Tax justice remains elusive goal for PHL

9 May 2017:

In Photo: Posters encouraging others to be their best no matter their status in life are posted along the C-10 Road in Tondo, Manila. According to non-governmental group Action for Economic Reforms, the only way the government can provide for the vulnerable sectors is through the provision of services through a better tax system.


ACCORDING to non-governmental group Action for Economic Reforms (AER), the increase in the tax rate of the tobacco products in the country and the tax scheme shifting to a unitary one is a form of tax justice, since it not only prevents Filipinos from dying due to smoke-related diseases, but also eases the tax burden on the poorer sector of society.

AER senior economist Jo-Ann Diosana explained that most of those who consume cigarettes are the poor, so they are the ones taxed more. A higher tax on cigarettes will push more poor consumers to stop smoking, according to Diosana. Since cigarettes are cheap, it should be priced higher because it poses great harm to society and to those who consume it, the AER official said.

Also, a purpose of the higher tax rate on cigarette products, other than lessening tax burdens on the poor, is to regulate behavior or to shape the behavior of smokers, helping them to decrease their intake or stop consuming altogether.

“That is the tax justice, not just in terms of computing for the tax burden, but also, in a perspective that you are helping Filipinos to behave properly,” Diosana said. “If a smokers lessens his or her cigarette intake, or chooses to stop completely, there wouldn’t be any cost at all, whether it be health or the person’s out-of-pocket cost.”


UNDER the two-tiered tax system, cigarettes with a net retail price (NRP) of P11.50 and below are taxed at P25, while those with a NRP of above P11.50 per pack are taxed at P29 for every pack. Under the unitary tax scheme implemented this year, a flat tax rate of P30 per pack of cigarettes is imposed with a 4-percent annual increase in the succeeding years.

The proposal to address the unchanged tax rates imposed on fuel and oil prices in the country is another form of addressing vertical inequity, since most of those who consume fuel products are among the affluent sectors, Diosana added.

According to data from the DOF, the excise tax on diesel in the country has remained at P0 per liter since the year 1997, while excise rates on gas started at P4.35 per liter in the same year.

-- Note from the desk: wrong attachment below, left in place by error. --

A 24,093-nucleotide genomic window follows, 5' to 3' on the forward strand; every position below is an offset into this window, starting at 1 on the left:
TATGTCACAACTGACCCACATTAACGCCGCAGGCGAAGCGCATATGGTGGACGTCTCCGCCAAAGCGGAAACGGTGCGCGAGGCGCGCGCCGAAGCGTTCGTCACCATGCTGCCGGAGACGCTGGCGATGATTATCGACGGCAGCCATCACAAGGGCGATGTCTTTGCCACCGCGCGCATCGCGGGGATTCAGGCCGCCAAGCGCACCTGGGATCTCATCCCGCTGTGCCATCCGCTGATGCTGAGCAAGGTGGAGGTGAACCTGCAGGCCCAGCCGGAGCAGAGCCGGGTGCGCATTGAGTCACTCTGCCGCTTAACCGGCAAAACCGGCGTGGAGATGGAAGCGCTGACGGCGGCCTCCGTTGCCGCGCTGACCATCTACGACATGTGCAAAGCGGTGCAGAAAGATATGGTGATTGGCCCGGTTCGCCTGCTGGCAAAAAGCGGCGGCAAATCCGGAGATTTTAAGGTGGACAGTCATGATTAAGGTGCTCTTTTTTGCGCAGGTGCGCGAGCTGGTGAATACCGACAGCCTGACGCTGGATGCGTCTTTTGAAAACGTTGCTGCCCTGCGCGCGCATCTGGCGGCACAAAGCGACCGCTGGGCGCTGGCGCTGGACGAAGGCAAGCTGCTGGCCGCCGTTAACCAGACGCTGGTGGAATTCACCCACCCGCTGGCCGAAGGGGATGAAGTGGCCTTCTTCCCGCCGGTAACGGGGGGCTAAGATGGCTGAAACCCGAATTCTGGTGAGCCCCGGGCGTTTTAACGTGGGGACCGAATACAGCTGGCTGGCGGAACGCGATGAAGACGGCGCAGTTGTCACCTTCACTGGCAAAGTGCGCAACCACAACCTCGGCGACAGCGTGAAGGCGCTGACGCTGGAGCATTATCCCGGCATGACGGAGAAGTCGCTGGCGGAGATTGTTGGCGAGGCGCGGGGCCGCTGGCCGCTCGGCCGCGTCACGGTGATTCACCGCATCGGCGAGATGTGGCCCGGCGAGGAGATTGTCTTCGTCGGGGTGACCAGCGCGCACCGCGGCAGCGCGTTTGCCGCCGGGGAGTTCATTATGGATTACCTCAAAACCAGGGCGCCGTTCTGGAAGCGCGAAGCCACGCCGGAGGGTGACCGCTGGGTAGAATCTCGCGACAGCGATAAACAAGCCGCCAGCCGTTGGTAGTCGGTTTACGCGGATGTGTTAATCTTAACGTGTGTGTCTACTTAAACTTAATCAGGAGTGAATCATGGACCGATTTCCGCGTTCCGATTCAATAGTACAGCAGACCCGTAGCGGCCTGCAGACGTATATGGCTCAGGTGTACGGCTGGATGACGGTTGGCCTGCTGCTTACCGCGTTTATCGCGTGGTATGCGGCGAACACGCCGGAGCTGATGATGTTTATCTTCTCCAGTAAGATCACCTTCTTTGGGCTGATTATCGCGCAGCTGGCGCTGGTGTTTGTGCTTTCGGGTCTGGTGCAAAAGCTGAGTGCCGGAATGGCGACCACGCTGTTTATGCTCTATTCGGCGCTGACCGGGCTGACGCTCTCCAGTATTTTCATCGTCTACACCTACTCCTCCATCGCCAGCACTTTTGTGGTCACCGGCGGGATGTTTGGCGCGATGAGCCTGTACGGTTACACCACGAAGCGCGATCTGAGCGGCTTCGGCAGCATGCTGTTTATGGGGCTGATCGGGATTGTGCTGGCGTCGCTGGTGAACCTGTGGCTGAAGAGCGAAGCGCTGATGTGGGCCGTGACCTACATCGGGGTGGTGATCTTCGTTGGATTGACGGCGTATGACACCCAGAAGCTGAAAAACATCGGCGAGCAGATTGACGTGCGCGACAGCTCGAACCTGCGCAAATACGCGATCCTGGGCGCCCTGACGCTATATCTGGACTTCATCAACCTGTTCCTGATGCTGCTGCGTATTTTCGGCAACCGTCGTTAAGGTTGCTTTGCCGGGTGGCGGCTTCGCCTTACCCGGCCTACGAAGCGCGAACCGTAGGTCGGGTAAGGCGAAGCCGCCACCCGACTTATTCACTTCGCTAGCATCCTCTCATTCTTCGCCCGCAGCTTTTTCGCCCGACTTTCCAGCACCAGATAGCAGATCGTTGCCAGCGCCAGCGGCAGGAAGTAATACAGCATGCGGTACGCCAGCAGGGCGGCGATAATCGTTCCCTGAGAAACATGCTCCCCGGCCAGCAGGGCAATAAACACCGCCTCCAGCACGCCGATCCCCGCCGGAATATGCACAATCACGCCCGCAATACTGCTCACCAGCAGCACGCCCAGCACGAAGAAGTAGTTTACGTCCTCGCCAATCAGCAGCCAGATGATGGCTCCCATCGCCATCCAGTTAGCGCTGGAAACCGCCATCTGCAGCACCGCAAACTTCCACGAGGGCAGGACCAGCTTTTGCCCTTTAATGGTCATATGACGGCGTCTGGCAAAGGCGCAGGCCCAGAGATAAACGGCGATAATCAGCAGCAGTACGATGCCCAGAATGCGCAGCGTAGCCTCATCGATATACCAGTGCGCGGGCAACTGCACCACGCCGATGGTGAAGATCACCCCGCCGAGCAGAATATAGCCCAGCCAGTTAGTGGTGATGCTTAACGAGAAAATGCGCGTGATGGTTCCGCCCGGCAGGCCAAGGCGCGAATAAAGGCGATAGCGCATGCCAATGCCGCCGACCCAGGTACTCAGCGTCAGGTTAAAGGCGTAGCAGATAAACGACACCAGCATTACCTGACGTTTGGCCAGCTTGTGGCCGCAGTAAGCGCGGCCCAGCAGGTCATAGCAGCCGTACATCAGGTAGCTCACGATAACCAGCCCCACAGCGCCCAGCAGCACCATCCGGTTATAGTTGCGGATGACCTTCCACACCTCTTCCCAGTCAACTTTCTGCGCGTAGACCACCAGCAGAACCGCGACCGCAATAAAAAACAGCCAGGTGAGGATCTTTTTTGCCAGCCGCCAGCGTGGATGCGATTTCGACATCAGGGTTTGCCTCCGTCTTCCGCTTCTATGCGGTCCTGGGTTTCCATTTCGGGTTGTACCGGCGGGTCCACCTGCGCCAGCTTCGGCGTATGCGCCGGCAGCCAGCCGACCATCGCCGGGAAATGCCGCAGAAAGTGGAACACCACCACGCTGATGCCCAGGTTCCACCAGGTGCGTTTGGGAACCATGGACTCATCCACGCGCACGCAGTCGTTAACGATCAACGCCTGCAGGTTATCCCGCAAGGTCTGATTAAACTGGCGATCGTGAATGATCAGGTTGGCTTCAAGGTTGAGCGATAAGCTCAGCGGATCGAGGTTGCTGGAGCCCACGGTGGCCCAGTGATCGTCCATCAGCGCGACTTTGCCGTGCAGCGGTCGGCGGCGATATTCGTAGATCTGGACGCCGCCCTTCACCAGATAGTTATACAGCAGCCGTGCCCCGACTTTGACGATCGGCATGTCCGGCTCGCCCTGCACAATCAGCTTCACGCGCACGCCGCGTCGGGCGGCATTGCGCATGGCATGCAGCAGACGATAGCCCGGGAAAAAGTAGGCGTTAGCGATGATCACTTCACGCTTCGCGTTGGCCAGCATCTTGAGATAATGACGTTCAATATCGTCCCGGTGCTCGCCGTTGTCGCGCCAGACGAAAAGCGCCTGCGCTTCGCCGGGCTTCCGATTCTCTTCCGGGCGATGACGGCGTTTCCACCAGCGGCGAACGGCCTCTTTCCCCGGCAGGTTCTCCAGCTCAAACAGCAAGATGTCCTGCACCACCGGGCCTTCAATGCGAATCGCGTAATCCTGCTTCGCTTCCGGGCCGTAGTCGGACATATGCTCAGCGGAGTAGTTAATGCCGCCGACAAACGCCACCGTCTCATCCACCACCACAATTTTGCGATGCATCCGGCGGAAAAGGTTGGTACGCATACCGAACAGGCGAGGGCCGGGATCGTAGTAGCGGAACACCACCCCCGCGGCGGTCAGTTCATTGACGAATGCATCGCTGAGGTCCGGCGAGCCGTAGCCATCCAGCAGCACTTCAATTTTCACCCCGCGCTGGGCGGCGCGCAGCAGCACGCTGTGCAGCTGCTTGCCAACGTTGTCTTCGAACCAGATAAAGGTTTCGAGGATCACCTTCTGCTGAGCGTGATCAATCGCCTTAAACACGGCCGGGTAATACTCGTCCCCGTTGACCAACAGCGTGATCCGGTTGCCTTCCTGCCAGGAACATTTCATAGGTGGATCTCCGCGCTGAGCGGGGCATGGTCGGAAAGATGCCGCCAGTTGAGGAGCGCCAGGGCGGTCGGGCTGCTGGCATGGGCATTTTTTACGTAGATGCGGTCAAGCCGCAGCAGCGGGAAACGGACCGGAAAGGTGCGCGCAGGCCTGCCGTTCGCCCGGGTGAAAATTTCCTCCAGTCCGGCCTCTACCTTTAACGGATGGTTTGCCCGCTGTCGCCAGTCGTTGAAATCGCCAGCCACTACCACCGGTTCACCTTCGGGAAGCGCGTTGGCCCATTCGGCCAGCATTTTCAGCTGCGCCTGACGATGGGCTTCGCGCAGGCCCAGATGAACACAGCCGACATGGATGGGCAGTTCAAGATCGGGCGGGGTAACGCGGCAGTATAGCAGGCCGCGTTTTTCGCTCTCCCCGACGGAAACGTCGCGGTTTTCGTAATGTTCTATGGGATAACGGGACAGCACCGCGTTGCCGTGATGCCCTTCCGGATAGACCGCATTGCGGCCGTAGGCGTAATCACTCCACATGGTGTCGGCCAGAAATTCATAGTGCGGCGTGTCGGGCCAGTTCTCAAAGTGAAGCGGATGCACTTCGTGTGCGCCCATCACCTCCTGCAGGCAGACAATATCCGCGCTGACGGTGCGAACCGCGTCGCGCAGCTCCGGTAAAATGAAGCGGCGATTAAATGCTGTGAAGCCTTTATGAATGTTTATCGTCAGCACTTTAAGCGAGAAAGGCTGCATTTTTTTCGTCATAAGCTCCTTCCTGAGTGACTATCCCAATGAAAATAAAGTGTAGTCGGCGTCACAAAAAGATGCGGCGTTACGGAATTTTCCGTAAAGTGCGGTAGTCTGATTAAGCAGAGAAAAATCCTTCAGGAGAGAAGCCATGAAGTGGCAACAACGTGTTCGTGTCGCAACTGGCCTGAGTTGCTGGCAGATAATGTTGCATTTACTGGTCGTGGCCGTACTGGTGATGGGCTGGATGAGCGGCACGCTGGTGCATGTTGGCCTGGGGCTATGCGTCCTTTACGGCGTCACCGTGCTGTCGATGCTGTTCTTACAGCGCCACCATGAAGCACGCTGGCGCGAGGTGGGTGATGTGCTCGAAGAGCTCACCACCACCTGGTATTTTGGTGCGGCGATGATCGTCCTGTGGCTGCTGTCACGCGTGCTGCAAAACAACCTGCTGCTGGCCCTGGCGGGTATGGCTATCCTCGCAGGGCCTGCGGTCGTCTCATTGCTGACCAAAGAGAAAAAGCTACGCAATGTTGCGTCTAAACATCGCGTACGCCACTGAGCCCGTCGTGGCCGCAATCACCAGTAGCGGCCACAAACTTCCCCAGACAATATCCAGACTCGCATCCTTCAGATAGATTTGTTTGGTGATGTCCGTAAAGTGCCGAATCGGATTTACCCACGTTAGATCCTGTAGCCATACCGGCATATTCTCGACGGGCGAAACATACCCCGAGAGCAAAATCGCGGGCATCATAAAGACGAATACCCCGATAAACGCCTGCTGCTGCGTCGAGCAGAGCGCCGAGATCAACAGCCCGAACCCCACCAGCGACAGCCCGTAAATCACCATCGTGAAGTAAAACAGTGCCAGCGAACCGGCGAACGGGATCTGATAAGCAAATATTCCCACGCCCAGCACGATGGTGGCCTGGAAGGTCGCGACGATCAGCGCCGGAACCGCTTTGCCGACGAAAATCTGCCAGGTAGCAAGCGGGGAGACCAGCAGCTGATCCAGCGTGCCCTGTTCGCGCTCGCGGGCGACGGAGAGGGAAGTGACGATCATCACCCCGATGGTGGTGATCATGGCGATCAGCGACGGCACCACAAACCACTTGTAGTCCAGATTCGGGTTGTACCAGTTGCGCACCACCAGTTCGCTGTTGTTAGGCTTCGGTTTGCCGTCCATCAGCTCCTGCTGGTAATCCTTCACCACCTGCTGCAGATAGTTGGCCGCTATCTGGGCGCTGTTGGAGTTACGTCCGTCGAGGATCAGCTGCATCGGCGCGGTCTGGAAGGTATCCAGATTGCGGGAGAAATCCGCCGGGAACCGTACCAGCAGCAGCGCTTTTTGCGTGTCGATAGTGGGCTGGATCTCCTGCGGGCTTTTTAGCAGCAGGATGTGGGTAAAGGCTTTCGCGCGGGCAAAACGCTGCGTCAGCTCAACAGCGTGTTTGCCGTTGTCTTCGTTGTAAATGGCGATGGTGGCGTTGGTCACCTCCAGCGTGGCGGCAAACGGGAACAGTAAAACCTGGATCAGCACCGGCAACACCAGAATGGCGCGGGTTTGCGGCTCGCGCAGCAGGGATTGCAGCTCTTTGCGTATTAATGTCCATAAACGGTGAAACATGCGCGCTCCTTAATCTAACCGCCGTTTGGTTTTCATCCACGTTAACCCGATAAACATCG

“It has been a while since we tweaked the taxes on fuel, we even lowered it to P0 for diesel since 1996,” Diosana said. “So who are the ones benefiting from the static taxes?” She added: “Essentially, you subsidize the taxes on fuel because you did not increase it.
You did not partner it with the growth of the economy, if the taxes were increased, the government would have a bigger fund already that can be used for social services for the vulnerable sectors.”

Under the first package of the DOF’s CTRP, staggered increases in excise oil prices will be implemented that will also be indexed to inflation. This year a rate of P3 per liter was imposed on diesel products, gradually increasing to P5 per liter in 2018 and P6 per liter by 2019. “That is why I emphasized that the tax system should not veer far away from spending,” Diosana said. “[The tax system and spending] should always be together, since the spending can also address the impact with the increase in fuel taxes.”


A way seen by tax experts to address tax injustice is to implement much needed reforms in the tax system. That’s why we desperately need the CTRP to correct and end tax injustice, Abrea Consulting Group President Raymond A. Abrea told the BusinessMirror.

“We need to make the rich pay more, while the poor or ordinary employees continue to give their fair share,” Abrea said. “Unlike now, more than 85 percent of the total collections from individuals are from employees, while the professionals and self-employed, who obviously make more than fixed-income earners, are contributing less than 15 percent.”

The AER is also pushing for the passage of the CTRP, as the measures taken into account to build the form of the proposal is noted to be comprehensive, and that other stakeholders were consulted in the crafting of the reform measure, not just on the tax system, but also, in administrative measures in government agencies as well.

“The only way that you can provide for the vulnerable sectors is through the provision of services, and how will you be able to provide services without a fresh source of funding, there is no other way but through taxation,” Diosana added.


THE implementation of lowering personal income-tax rates from 32 percent to 25 percent along with other offsetting measures to help address revenue losses from such a move is expected to create a revenue gain impact of P302.2 billion in 2018. Losses are expected to reach P139.6 billion.

According to the DOF, the CTRP, when seen as a package, will provide benefits to as much as 99 percent of the population.


Image Credits: Nonie Reyes